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Eastern Ghouta: 'Maybe this is the last time that I will be able to text you. Please pray for us'

I pray that those with the power to do so will finally put a stop this Syrian river of blood, writes Ayham Al Akkad.

Ayham Al Akkad Syrian

LIKE ALL SYRIANS, I still find it hard to believe what has been allowed happen to my country over the past seven years.

Despite the killing, the blood and the ongoing horror, the barbarity inflicted on the people of Eastern Ghouta in recent weeks has troubled me deeply.

I was born and raised in Damascus and the violence that is taking place in that suburb now is occurring less than three kilometres from where I used to live.

The shelling still continues

At least 850 people have been killed since the latest intensive aerial campaign began on February 18. That equates to the murder of 47 people every day for the past 18 days. And still the shelling continues. It is unbearable.

On Saturday, February 24, the UN’s Security Council unanimously adopted a resolution for a 30-day ceasefire in Syria. But despite the inexcusable delay by the international community in getting to even that stage, the ceasefire has yet to be implemented. The five-hour daily delay in hostilities ordered by the Russians has not come into force and is nowhere near adequate anyway.

In the meantime, the bombardment continues and dozens of my people – my fellow Damascenes –are being slaughtered in their homes and in their beds every day.

I hear the people there saying that they would prefer to be killed in their homes with their families, rather than being forced to move to another area. These people are so strong; they would rather remain at home with rockets flying over their heads than give up their homes and neighbourhood.

A text from Eastern Ghouta

Last week, I received a text from a relative of mine who lives in Eastern Ghouta. He said:

Maybe this is the last time that I will be able to text you. Please pray for us. The situation here is crazy. In just one minute this morning, five rockets were fired over our home. Please tell everyone that we stayed until the end.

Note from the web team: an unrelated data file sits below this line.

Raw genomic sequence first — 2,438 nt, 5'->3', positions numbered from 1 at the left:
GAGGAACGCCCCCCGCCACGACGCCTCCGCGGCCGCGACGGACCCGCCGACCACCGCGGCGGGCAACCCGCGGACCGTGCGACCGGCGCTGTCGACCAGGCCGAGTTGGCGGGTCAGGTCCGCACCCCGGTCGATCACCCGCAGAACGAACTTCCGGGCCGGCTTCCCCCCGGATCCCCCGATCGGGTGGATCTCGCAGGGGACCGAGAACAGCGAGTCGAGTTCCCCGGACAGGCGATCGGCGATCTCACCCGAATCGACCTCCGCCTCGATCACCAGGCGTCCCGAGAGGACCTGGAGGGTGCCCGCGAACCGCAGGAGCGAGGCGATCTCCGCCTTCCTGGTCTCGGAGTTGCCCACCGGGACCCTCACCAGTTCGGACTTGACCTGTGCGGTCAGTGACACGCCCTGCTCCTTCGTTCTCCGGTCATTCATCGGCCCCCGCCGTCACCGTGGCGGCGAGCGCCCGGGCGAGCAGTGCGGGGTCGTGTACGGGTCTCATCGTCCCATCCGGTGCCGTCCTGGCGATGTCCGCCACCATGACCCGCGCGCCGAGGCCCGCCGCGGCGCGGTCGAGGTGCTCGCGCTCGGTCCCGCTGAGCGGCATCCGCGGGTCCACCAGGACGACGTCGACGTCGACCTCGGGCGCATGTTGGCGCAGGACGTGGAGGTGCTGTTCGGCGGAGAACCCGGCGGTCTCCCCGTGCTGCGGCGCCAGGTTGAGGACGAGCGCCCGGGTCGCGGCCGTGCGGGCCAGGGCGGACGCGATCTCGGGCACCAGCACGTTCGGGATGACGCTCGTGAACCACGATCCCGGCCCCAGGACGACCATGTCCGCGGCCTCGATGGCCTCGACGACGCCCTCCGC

I have not been able to reach him since.

I also know that international rescue teams are being denied access to Eastern Ghouta to provide humanitarian support, take the bodies from the streets or even just to provide medical aid, food or water.

The ordinary people of Syria have been suffering now for more than seven years, but it is especially difficult for Damascenes right now. For young people like myself – I am 32 – I have known nothing but war since I was forced to leave university and ultimately, escape from Damascus in 2012.

Our lives were drastically affected

When the war began in 2011, we tried to stay in the capital, but it was extremely dangerous, even back then. We had a house in the suburbs, but we had to move closer to the city centre to escape the bombing.

Our area was a focal point for the protests and the regime targeted that area as a result. At first, they tried not to bomb areas where they knew there were citizens living, but after a while they no longer cared about that detail.

Our lives were drastically affected. It was difficult to find food, water and medicine. Lack of electricity and communications made it hard to find out what was happening around us. We couldn’t attend prayers because the regime was planting car bombs near wherever people were gathering, including the mosques.

We discovered quite early on that what the Syrian media were telling the world was completely different to what was happening in reality. I tried to do what I could to let people know the true story by working with friends to post images and videos online that revealed what was being inflicted upon the ordinary people.

It was a very dangerous thing to do. If the regime found out where we were posting from, they would come to the neighbourhood overnight. In the morning, they would arrest everyone, kill most of the men and put the women in jail, if they were lucky.

I have seen this happening and those images will never be deleted from my mind.

I eventually left Syria 

I eventually left Damascus with my mother in March 2013. After passing through Lebanon and Istanbul, we arrived in Antakya in Turkey’s Hatay province. We were very worried about my father but thankfully, he managed to join us two months later. We have been living in Antakya ever since.

I joined GOAL as an IT officer in October 2013 and I have been working with them for the past four and a half years.

My hopes now are simple. They are the hopes of most Syrians. I want the killing to stop. I don’t want to see any more blood; I don’t want to hear the sounds of rockets or bombs; I don’t want to read about chemical weapons. I want my people to live in peace. And once the war has ended, I want to help rebuild my country.

In the meantime, all I can think about is the poor people of Eastern Ghouta. I pray that those with the power to do so will finally put a stop this Syrian river of blood.

Ayham Al Akkad is IT Manager for GOAL in Syria. GOAL is supporting 750,000 people in Northern Syria with daily food, water and emergency provisions. Visit goalglobal.org for more information on GOAL’s work.

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About the author:

Ayham Al Akkad  / Syrian

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